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Five Fun Facts: A Nightmare on Elm Street

A Nightmare on Elm Street

In our ongoing attempt to offer up as much love to A Nightmare on Elm Street as we possibly can this year here on Halloween Love, in honor of the 30th anniversary of its theatrical release, we now give the film the Five Fun Facts treatment, which will hopefully inform you about a thing or two you didn’t know about Freddy’s debut.

And hey, today is Robert Englund’s 67th birthday, so this post is extra timely and topical. Happy Birthday, sir!

Freddy Krueger

1) In Wes Craven’s original Nightmare on Elm Street script, Freddy’s sweater featured the alternating colors red and yellow, as opposed to the red and green the character of course became known for wearing. Craven changed his mind about the color choice when he learned that red and green form the hardest combination of colors for the human eye to process, which he figured would be the most fitting colors for Freddy to rock.

If you’re wondering why he made the decision to give Freddy a striped sweater in the first place, that’d be because he wanted him to have the ability to shape-shift, and knew that if he wore a sweater with two distinct colors on it, it would be easy for a particular form to be identified as Freddy – simply by making those two colors prominent on whatever form he took on.

Freddy Krueger

2) One of the first studios to show interest in Craven’s Elm Street script was Walt Disney Studios, who allegedly asked him to tone down the content, in an effort to make the film more kid-friendly. Craven declined the offer and the film was eventually made by New Line, helping to put the studio on the map. A Disney-made Nightmare on Elm Street… imagine that?!

Freddy Krueger

3) Believe it or not, the original choice to play Freddy Krueger was not Robert Englund but English actor David Warner, who had previously played Jennings in The Omen. Warner was cast in the role and the original makeup tested on his face (above), but he ended up dropping out due to scheduling conflicts, at which point Englund came in for an interview and took over. As you can see by the test shot above, the original Freddy makeup was much more aged, because Craven had originally planned on Freddy being an older character.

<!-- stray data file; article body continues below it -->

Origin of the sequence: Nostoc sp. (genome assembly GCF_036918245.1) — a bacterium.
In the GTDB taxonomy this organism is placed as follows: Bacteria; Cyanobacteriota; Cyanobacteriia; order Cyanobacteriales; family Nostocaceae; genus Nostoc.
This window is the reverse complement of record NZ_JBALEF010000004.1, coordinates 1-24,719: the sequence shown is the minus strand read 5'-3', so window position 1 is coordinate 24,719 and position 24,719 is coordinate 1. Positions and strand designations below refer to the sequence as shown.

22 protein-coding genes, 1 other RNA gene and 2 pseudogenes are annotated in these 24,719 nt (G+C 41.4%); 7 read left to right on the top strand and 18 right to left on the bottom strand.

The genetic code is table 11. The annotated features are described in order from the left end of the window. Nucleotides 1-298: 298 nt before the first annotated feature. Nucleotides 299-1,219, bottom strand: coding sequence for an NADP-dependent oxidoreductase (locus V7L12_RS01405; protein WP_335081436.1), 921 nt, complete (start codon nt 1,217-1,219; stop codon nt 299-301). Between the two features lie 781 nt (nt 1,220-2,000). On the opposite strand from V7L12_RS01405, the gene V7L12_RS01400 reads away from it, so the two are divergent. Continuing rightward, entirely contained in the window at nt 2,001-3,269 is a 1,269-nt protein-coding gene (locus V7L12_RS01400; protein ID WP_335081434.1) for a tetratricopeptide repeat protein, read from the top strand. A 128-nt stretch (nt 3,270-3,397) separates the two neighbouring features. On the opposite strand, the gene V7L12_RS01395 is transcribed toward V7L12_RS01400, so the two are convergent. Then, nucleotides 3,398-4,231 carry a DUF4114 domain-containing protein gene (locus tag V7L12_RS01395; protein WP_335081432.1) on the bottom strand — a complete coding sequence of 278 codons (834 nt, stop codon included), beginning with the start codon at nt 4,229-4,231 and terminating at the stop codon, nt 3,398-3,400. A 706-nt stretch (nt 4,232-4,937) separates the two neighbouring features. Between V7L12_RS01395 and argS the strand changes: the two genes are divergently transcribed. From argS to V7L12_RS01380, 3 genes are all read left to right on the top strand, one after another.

Freddy Krueger

4) On somewhat of a related note, did you know that Freddy wasn’t actually played by Englund, the first time we ever saw him on screen? During the opening credits, Freddy is building his iconic glove, and the hands seen during that sequence belong to special effects artist Charles Belardinelli. Story goes that Belardinelli was the only one who knew how to properly build the glove – a former carpenter, he helped design it – and so his hands were used as a double for Englund’s.

Freddy Krueger

5) In a very interesting twist of fate, Johnny Depp went to the Nightmare on Elm Street auditions with his friend Jackie Earle Haley, who was vying for a role in the film. Of course, Depp ended up landing the part of Nancy’s boyfriend Glen, while Haley didn’t make the cut. Years later, Jackie Earle Haley was cast to play Freddy Krueger in the Nightmare on Elm Street remake. Yep, the remake Freddy auditioned to be killed off by the original Freddy, decades prior. How crazy is that?!

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If you don't get enough of me here on Halloween Love, you can also find me on Dread Central, iHorror and Shock Till You Drop. Contact me via john@halloweenlove.com.
  • KennyThaKilla

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    This story was mentioned in the documentary, but it turned out to be false. Robert Englund said in a London Film and Comic Con that David Warner doesn’t actually remember being contacted to play Freddy – and that’s because he wasn’t. Bob Shaye (founder of New Line Cinema) says he didn’t recall Warner ever being contacted and Wes Craven said while he worked with Warner on Scream 2, there’s no way he would have asked him to play Freddy.

    The above makeup test photo is not David Warner, it’s an image of a bust David Miller made for Robert’s makeup. The truth was not uncovered until the book version of Never Sleep Again was being written and the story was more heavily researched. You can read all about it in the book.